Land reform likely under existing laws with no change to Constitution
Cyril Ramaphosa has pledged to redistribute land without compensation, but analysts say changing the Constitution would alarm investors
SA looks likely to implement land redistribution under existing laws rather than by changing the Constitution following an ANC summit, in an approach more palatable to investors, analysts said on Tuesday.
President Cyril Ramaphosa has pledged to redistribute land without compensation, a move popular with poorer black voters ahead of an election next year.
On Monday, the ANC said it would "test the argument" that land redistribution without compensation is permitted under current laws, which would avoid the risky strategy of trying to change the Constitution.
"Ramaphosa is working hard to defuse this issue. There is a carefully calculated move to work within the current legal framework," said political analyst Daniel Silke. "Changing the Constitution over an issue that can be dealt with under current laws would be a red flag with foreign and domestic investors."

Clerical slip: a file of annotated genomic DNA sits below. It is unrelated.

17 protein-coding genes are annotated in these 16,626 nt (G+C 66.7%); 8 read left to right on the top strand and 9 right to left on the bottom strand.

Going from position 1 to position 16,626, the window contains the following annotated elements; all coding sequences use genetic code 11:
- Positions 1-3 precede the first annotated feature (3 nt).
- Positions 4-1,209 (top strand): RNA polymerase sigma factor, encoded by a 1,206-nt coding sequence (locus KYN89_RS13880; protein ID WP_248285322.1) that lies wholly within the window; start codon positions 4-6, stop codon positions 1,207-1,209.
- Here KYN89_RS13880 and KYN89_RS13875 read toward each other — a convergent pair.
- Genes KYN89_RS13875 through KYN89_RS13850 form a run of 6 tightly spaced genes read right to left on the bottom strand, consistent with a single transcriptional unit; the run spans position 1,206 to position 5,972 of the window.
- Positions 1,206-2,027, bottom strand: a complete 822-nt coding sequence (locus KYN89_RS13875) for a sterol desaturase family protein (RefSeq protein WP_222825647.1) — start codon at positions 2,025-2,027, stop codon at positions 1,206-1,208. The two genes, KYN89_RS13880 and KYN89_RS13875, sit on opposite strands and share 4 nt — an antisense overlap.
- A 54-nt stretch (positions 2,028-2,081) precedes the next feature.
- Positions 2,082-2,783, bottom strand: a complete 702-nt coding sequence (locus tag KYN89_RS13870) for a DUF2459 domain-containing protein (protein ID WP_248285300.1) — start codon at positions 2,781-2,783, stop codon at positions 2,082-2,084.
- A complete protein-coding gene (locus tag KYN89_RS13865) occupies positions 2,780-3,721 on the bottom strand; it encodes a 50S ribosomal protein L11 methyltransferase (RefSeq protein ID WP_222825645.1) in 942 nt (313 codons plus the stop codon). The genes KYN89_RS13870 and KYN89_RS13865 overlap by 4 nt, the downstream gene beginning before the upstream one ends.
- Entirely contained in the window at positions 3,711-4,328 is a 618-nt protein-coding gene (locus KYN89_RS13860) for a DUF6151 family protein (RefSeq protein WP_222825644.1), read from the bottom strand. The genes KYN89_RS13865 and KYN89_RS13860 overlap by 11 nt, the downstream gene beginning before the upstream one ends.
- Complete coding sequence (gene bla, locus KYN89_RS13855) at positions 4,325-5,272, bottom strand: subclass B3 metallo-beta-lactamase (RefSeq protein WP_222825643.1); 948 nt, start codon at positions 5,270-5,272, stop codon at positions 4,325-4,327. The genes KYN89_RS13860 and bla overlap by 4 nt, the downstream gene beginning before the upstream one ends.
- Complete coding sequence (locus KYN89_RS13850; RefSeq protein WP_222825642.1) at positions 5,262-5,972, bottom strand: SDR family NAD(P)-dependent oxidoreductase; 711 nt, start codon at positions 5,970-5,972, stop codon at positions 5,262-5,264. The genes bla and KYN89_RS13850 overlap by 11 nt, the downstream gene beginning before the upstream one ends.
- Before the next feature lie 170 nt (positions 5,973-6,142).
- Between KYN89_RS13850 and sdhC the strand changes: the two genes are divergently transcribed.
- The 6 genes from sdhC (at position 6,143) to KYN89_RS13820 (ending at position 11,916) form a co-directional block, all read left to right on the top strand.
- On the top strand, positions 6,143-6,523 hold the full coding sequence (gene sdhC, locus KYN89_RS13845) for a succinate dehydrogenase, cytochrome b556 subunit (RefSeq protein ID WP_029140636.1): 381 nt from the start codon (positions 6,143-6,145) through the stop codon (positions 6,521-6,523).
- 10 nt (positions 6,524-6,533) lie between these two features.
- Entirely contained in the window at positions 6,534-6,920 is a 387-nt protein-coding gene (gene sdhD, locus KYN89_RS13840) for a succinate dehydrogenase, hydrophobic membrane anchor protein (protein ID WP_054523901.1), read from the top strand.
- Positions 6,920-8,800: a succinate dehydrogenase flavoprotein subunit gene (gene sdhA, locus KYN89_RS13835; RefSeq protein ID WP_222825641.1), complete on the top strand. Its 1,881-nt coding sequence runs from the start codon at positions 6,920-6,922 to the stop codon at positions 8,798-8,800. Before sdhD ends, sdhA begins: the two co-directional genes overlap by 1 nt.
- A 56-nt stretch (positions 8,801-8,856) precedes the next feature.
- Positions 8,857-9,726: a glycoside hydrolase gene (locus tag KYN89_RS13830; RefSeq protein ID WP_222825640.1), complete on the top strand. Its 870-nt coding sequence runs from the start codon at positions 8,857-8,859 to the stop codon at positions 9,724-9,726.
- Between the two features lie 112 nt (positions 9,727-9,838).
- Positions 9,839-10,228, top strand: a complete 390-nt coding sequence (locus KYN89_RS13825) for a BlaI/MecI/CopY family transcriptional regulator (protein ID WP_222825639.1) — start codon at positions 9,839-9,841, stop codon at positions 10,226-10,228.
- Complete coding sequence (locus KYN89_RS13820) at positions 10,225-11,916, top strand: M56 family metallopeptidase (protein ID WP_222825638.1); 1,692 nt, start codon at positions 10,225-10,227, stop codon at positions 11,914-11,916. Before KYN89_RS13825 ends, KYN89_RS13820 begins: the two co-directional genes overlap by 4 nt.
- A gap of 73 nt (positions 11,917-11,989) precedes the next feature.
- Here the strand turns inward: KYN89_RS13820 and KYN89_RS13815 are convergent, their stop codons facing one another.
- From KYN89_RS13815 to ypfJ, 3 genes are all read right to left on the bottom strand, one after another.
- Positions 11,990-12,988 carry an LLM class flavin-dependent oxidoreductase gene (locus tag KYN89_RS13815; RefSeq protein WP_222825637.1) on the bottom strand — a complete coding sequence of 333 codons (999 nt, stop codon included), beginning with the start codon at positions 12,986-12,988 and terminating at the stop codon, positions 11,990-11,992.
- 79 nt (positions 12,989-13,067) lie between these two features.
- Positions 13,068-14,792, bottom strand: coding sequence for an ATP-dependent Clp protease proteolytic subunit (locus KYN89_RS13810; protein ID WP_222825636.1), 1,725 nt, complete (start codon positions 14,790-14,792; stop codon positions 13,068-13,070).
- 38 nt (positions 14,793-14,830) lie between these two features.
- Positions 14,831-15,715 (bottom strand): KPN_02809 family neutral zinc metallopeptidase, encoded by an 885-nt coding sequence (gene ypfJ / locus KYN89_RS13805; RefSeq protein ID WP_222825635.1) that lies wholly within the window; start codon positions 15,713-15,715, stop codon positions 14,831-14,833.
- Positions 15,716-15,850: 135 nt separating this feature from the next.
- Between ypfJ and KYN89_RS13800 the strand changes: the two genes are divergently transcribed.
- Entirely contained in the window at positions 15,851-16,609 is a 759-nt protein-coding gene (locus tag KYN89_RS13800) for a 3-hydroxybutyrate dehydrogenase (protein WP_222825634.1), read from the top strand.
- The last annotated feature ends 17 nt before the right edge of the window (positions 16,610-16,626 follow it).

With parliamentary elections next year, accelerating land reform will help nullify the threat of the left-wing EFF, a party whose push for radical wealth redistribution is attractive to disillusioned ANC supporters.
The EFF says the Constitution must be changed to ensure radical redistribution of land and other parts of the economy from the white minority to the black majority. "The ANC has become disposed to expropriate without compensation precisely because of pressure from the EFF," said Lesiba Teffo, political analyst and a professor at the University of SA. "I think the majority of the people will be happy with a measured approach. The EFF has over-played the race card."
Some investors are concerned that the ANC’s reforms will result in white farmers being stripped of land to the detriment of the economy, although Ramaphosa has repeatedly said any changes will not compromise food security or growth.
Experts say SA will not repeat the violent land seizures seen in neighbouring Zimbabwe.